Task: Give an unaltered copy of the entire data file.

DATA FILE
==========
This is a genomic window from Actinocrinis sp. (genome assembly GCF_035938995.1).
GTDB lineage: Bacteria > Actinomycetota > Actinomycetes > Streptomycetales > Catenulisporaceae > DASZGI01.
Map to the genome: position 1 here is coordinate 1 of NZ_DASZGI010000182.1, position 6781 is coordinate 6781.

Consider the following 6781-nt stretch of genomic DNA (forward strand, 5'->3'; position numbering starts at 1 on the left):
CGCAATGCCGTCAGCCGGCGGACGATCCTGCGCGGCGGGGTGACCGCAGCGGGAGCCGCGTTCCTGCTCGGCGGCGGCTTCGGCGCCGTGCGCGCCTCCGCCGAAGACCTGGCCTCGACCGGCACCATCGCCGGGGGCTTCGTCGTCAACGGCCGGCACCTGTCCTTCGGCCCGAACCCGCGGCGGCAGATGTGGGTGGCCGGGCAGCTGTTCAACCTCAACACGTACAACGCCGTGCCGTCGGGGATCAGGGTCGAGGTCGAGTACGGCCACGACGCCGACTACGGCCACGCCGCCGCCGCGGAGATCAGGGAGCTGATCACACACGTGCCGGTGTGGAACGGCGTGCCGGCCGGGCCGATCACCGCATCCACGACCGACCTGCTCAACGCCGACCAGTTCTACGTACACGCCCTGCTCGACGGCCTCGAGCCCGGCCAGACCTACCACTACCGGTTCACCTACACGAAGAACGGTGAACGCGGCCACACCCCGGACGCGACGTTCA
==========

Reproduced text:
This is a genomic window from Actinocrinis sp. (genome assembly GCF_035938995.1).
GTDB lineage: Bacteria > Actinomycetota > Actinomycetes > Streptomycetales > Catenulisporaceae > DASZGI01.
Map to the genome: position 1 here is coordinate 1 of NZ_DASZGI010000182.1, position 6781 is coordinate 6781.

Consider the following 6781-nt stretch of genomic DNA (forward strand, 5'->3'; position numbering starts at 1 on the left):
CGCAATGCCGTCAGCCGGCGGACGATCCTGCGCGGCGGGGTGACCGCAGCGGGAGCCGCGTTCCTGCTCGGCGGCGGCTTCGGCGCCGTGCGCGCCTCCGCCGAAGACCTGGCCTCGACCGGCACCATCGCCGGGGGCTTCGTCGTCAACGGCCGGCACCTGTCCTTCGGCCCGAACCCGCGGCGGCAGATGTGGGTGGCCGGGCAGCTGTTCAACCTCAACACGTACAACGCCGTGCCGTCGGGGATCAGGGTCGAGGTCGAGTACGGCCACGACGCCGACTACGGCCACGCCGCCGCCGCGGAGATCAGGGAGCTGATCACACACGTGCCGGTGTGGAACGGCGTGCCGGCCGGGCCGATCACCGCATCCACGACCGACCTGCTCAACGCCGACCAGTTCTACGTACACGCCCTGCTCGACGGCCTCGAGCCCGGCCAGACCTACCACTACCGGTTCACCTACACGAAGAACGGTGAACGCGGCCACACCCCGGACGCGACGTTCA